My mom and Jason's mom both arrived in the next couple of hours and we hung out and visited and ate goodies from Panera. We were discharged at 5:15am, just shy of 4 hours after the birth of our daughter. I climbed into my own bed and slept with sweet Coralie on my chest for about an hour before my 22-month-old  woke up. And I wouldn't do it any other way. Ever.
As I said earlier in this post, Coralie's birth was an accomplishment that I still sometimes can't believe that I did. My prayers were so faithfully answered, including the countless times that I prayed "Lord, if there are any complications, give the midwife skillful hands and a sound mind." 

The first few days home were hard. We had a lot of help and received dinners for almost a month from friends and family. But, Coralie had a rough start. She slept in 10 minute increments for 2 days, and I was exhausted. I could not figure out how to make her happy, and I cried a lot. I ended up giving her a pacifier on her second day, something I avoided for several weeks with my other two. I told Jason one day "I love her and I have every desire to care for her...I am attached to her....but I don't like her at all." And that was rough, because I felt guilty for resenting my baby. The day after delivery a nurse from the birth center visited us at home for a check up. I told her about how cranky the baby was, and she assured me that in a few days when my  milk came in things would be fine. She was right! It was like someone flipped a switch and suddenly we had this placid, happy baby!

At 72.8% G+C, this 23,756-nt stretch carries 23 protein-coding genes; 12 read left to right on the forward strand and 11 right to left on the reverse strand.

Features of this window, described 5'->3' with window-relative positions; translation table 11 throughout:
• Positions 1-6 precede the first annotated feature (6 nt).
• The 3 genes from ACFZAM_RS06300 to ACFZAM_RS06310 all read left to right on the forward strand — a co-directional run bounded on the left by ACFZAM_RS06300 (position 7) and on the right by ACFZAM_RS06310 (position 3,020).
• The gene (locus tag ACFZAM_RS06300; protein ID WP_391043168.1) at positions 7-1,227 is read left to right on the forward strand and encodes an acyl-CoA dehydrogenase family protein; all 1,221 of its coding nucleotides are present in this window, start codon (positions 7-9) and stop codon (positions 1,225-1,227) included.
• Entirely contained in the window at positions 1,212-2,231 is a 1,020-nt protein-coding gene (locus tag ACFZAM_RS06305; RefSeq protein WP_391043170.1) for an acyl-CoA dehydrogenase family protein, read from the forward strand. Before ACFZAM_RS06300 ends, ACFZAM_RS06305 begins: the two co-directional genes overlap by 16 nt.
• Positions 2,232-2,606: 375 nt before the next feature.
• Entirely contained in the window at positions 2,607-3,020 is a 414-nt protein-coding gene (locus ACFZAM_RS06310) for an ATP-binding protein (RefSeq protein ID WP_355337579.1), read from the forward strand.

At my one-week check up I reported that she was right! The baby did calm down when my milk came in! She said "Oh thank God! I really wasn't sure but I wasn't going to tell you that!"

The afterpains were intense, something that I am told is normal the more babies a woman has had. I was often doubled over in pain for at least a week after delivery. I also experienced more post-partum depression than I had with my other babies, which really manifested itself as anxiety and compulsive tendencies. I felt that I had to keep everything spotless for the people that were dropping off meals to us. I wigged out if there was even one dish left in the sink. It didn't help that my oldest started kindergarten the day after the birth, so we were in an entirely new routine and recovering from birth. There were lots of tears as I told Jason "I can't do this" and "I'm never going to be able to keep up." I got so tired and so resentful and sometimes felt angry that I had been pregnant and/or breastfeeding for so long. I wanted to feel "normal," whatever that means!